The Cornell academic calendar, with its first day of classes (and therefore, my first scheduled column) desperately far from the start of the New Year, tested my ability to write about New Year’s resolutions. I’m doing it anyway because I love fresh starts. In 2018, I resolved to Not Get Broken Up With, Not Even Once. I got dumped, on January 21st, by a boy who taught me how to roll cigarettes that I, less officially, have resolved to never smoke. So, the gig was up, and the resolution was broken, but I was surprisingly okay with it. My life was not irreconcilably shattered, neither by the failed resolution nor the failed (very short) relationship.
The “No Breakups” resolution was born out of what exactly would be expected: lots of breakups. Most of them were silly, lots of them were unnecessary and I cried over every one of them. A disclaimer: Maybe I define breakups in a much broader way than most people, and this might lead to the assumption that I’ve dated a lot more people than reality would prove.
Dating is non-negotiably difficult, maybe especially at our age, maybe especially in this time, maybe especially at this place. I have been wanting to write about relationships for a long time, but it feels exceedingly vulnerable, much more so than speaking about politics or sex. This might be a Gen Z thing. I see people posting on their “finstas,” surrounded by hundreds of followers, speaking much more candidly about hookups or Trump than about colossal heartbreak. I don’t necessarily think this is a bad thing; in fact, I’m kind of proud of the shifting definition of “controversial.”
However, throughout my personal college experience, I was overwhelmed by heartbreak. Grief and loss of every sort stormed into my life in 2015, and they haven’t left yet. These aren’t exactly mainstream college woes. I don’t chat about death or getting dumped over the heavy marble tables at Temple of Zeus, even if these have been, in some ways, defining experiences of my college career. It’s easier to talk about Hideaway, or homework, or happy stories. So, I spent a lot of time keeping my heartbreaks a secret. Every time I was going through a breakup, only my closest circle of friends would know about it.
My parents didn’t know. My co-workers didn’t know. Usually, the internet didn’t know either. I ski-poled my way through what felt like a lifetime’s worth of rejection, both academic and romantic. It was uphill both ways. But, in a way, it feels like I emerged on the other side as a fuller, better person, and I’m ready to keep going. Not because rejections, or heartbreak, or loss is over with. I haven’t reached the “drama quota” because it doesn’t exist. In my first column of this academic year, I wrote about how bad things are always going to happen. Now, in the first column of this calendar year, I still know this to be true, maybe now more than ever. In a way, being heartbroken made me into a better person.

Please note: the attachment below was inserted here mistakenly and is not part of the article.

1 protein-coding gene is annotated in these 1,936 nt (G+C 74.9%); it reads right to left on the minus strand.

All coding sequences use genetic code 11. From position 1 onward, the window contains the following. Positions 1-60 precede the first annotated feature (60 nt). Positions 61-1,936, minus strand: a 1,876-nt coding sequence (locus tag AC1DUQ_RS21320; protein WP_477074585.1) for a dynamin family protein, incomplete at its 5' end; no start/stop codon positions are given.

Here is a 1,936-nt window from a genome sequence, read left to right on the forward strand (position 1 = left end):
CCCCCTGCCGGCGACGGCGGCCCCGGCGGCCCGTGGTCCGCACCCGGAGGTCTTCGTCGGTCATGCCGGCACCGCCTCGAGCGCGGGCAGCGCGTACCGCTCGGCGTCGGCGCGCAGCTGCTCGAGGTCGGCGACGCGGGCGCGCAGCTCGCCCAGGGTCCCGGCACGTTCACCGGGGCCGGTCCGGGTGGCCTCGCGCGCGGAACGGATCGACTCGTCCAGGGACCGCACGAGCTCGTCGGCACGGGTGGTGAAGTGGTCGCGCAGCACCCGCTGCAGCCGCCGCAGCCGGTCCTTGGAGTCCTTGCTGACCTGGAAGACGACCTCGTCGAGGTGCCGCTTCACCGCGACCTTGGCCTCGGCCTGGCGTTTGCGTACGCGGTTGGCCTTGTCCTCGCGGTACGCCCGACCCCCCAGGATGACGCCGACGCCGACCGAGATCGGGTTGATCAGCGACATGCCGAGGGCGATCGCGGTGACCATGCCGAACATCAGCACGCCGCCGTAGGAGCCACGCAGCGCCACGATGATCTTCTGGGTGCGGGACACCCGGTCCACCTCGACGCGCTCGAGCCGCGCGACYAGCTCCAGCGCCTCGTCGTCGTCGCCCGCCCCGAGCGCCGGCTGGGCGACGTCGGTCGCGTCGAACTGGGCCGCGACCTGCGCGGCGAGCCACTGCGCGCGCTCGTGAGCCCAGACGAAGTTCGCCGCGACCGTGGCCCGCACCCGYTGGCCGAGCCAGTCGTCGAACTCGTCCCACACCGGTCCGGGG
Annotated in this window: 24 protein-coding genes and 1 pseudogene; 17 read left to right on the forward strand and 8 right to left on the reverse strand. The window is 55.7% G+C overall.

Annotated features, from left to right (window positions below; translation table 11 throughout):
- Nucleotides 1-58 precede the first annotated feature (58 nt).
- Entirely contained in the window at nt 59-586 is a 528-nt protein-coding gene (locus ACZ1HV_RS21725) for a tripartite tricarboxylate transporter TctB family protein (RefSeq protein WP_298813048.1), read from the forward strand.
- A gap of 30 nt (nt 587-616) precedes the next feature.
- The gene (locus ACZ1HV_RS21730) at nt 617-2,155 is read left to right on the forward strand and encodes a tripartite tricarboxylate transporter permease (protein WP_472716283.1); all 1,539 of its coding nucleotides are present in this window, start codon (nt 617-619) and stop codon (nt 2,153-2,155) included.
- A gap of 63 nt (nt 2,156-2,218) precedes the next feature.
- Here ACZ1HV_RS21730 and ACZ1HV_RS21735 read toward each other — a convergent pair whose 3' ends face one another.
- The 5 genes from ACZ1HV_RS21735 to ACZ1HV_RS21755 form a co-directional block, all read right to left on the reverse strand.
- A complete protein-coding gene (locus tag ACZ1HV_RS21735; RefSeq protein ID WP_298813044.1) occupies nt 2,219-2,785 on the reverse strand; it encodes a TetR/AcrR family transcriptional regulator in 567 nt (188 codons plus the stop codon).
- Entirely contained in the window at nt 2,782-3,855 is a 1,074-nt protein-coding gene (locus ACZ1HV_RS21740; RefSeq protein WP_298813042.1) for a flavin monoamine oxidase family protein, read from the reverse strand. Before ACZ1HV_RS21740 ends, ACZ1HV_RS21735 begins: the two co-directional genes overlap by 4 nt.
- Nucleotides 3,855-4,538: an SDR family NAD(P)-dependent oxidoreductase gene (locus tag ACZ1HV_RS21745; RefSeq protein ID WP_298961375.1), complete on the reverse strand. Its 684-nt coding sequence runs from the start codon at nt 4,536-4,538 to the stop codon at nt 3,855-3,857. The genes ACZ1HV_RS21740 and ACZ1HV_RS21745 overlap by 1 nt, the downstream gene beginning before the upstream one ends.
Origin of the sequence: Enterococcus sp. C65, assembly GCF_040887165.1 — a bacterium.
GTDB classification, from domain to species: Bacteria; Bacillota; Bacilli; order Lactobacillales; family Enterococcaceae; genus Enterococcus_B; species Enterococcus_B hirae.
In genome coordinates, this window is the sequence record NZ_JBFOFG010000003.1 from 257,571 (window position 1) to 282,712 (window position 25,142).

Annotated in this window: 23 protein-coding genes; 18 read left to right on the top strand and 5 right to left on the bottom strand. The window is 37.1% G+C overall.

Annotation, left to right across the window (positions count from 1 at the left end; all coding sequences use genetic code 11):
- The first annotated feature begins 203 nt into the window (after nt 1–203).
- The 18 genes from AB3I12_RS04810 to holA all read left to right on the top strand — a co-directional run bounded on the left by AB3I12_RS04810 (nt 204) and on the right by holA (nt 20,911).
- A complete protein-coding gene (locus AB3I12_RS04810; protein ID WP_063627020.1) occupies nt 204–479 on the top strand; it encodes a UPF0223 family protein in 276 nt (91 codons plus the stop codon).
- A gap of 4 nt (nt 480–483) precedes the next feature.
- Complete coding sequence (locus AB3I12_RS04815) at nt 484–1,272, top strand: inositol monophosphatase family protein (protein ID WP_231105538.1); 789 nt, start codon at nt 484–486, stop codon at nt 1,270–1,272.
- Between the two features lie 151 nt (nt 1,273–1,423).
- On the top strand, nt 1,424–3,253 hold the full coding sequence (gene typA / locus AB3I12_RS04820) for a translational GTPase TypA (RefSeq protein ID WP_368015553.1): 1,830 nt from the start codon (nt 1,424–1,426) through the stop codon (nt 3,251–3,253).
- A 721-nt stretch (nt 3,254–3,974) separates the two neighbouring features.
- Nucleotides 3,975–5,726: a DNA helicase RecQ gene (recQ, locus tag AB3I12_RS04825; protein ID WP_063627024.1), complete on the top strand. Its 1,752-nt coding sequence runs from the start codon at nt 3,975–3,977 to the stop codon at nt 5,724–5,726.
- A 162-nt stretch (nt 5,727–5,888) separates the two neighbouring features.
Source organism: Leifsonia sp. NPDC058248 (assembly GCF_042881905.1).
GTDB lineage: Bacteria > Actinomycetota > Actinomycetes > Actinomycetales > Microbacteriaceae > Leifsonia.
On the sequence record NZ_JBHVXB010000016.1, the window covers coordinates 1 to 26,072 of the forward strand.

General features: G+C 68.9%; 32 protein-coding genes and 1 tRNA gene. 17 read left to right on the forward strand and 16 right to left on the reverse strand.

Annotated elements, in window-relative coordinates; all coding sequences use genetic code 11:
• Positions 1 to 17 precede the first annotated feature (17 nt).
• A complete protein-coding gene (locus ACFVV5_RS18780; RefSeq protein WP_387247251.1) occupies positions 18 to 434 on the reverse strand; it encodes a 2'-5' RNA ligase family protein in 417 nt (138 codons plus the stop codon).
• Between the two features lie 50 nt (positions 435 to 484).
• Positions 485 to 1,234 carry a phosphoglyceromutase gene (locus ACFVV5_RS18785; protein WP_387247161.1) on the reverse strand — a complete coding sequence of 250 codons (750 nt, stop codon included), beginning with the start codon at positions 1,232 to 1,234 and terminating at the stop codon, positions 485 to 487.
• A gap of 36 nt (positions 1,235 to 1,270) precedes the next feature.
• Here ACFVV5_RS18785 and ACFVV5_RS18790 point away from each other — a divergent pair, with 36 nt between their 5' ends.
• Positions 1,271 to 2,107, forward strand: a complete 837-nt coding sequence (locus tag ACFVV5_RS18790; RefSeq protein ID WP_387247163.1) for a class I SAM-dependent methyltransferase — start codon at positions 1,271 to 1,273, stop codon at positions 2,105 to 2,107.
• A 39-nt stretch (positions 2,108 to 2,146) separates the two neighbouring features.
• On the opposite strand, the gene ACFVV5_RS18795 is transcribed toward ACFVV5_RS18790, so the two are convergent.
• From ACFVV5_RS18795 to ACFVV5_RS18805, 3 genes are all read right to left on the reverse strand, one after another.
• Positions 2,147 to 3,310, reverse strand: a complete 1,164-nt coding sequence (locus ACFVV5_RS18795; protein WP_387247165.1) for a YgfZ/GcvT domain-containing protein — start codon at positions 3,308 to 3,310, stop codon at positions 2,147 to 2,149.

When I broke that New Year’s resolution, almost exactly a year ago, I lost my sense of fear moving forward. I lost my sense that a breakup is a failure. I lost my sense that heartbreak could ever be avoided. Every year, shifting relationship statuses, and rejection, and sad stories are par for the course. And every year, I am one year more experienced in handling them. I am one year stronger and one year wiser. I have loved more, I have been broken up with more and I have become a lot better at both of those things. Breakups aren’t something to avoid at all cost; they don’t have to carry resentment or bleed into the next year. Heartbreaks are always just that: heartbreaking, but viewing them as a springboard into the next stage of your life is certainly easier than viewing them as a spiraling pit to fall into.
It’s funny, since I stopped fearing breakups so much, I actually haven’t gotten broken up with. This might just be a silly coincidence, but I think it has more to do with confidence and courage. Since the broken New Year’s resolution, I have “broken up” with a few people and things in my life that weren’t good for me anymore. In the past, I was too afraid of change to let anything go, but now I’m not. Now I know the survivability of breakups, even if I know the sadness of loss. I believe in being friends with my exes, and I also believe in never talking to some of them again, ever (seriously, ever). I can’t promise that my inexplicable bravery, my willingness to get hurt again or my ambivalence toward breakups will change anyone’s life, but it certainly changed mine.
This year, I made many new resolutions, but one of them is to just keep going. I am going to keep doing what I’ve been doing, welcoming rejection even when it makes me cry, and being proud of myself for all that I’ve been through — all that I’ve emerged from as hopeful as before, even when I’ve been hurt.
Sarah Lieberman is a senior in the College of Arts and Sciences. Blueberries for Sal runs every other Tuesday this semester. She can be reached at firstname.lastname@example.org.